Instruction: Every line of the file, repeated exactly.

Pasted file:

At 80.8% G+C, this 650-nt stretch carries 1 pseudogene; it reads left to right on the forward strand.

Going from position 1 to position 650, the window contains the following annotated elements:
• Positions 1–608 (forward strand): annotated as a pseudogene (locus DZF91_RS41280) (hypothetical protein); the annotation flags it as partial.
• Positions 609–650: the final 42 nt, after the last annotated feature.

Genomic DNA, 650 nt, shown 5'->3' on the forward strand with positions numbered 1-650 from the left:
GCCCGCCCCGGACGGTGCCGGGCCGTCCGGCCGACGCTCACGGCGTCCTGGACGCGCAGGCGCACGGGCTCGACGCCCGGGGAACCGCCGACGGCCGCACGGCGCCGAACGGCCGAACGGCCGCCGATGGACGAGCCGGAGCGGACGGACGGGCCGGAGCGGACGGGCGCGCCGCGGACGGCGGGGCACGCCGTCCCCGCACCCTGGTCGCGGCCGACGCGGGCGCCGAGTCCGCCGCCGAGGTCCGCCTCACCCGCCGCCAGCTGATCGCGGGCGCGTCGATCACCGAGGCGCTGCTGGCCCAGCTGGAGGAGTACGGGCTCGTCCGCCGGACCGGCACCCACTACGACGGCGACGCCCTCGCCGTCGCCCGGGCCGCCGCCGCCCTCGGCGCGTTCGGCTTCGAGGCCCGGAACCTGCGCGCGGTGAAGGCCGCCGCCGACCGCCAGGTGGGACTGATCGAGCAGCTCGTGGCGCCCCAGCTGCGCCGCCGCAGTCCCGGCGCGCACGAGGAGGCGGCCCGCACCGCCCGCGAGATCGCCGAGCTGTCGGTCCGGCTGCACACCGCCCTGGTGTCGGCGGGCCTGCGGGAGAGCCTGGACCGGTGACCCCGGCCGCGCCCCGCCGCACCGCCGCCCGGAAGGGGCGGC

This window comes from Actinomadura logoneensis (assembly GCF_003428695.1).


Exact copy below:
At 80.8% G+C, this 650-nt stretch carries 1 pseudogene; it reads left to right on the forward strand.

Going from position 1 to position 650, the window contains the following annotated elements:
• Positions 1–608 (forward strand): annotated as a pseudogene (locus DZF91_RS41280) (hypothetical protein); the annotation flags it as partial.
• Positions 609–650: the final 42 nt, after the last annotated feature.

Genomic DNA, 650 nt, shown 5'->3' on the forward strand with positions numbered 1-650 from the left:
GCCCGCCCCGGACGGTGCCGGGCCGTCCGGCCGACGCTCACGGCGTCCTGGACGCGCAGGCGCACGGGCTCGACGCCCGGGGAACCGCCGACGGCCGCACGGCGCCGAACGGCCGAACGGCCGCCGATGGACGAGCCGGAGCGGACGGACGGGCCGGAGCGGACGGGCGCGCCGCGGACGGCGGGGCACGCCGTCCCCGCACCCTGGTCGCGGCCGACGCGGGCGCCGAGTCCGCCGCCGAGGTCCGCCTCACCCGCCGCCAGCTGATCGCGGGCGCGTCGATCACCGAGGCGCTGCTGGCCCAGCTGGAGGAGTACGGGCTCGTCCGCCGGACCGGCACCCACTACGACGGCGACGCCCTCGCCGTCGCCCGGGCCGCCGCCGCCCTCGGCGCGTTCGGCTTCGAGGCCCGGAACCTGCGCGCGGTGAAGGCCGCCGCCGACCGCCAGGTGGGACTGATCGAGCAGCTCGTGGCGCCCCAGCTGCGCCGCCGCAGTCCCGGCGCGCACGAGGAGGCGGCCCGCACCGCCCGCGAGATCGCCGAGCTGTCGGTCCGGCTGCACACCGCCCTGGTGTCGGCGGGCCTGCGGGAGAGCCTGGACCGGTGACCCCGGCCGCGCCCCGCCGCACCGCCGCCCGGAAGGGGCGGC

This window comes from Actinomadura logoneensis (assembly GCF_003428695.1).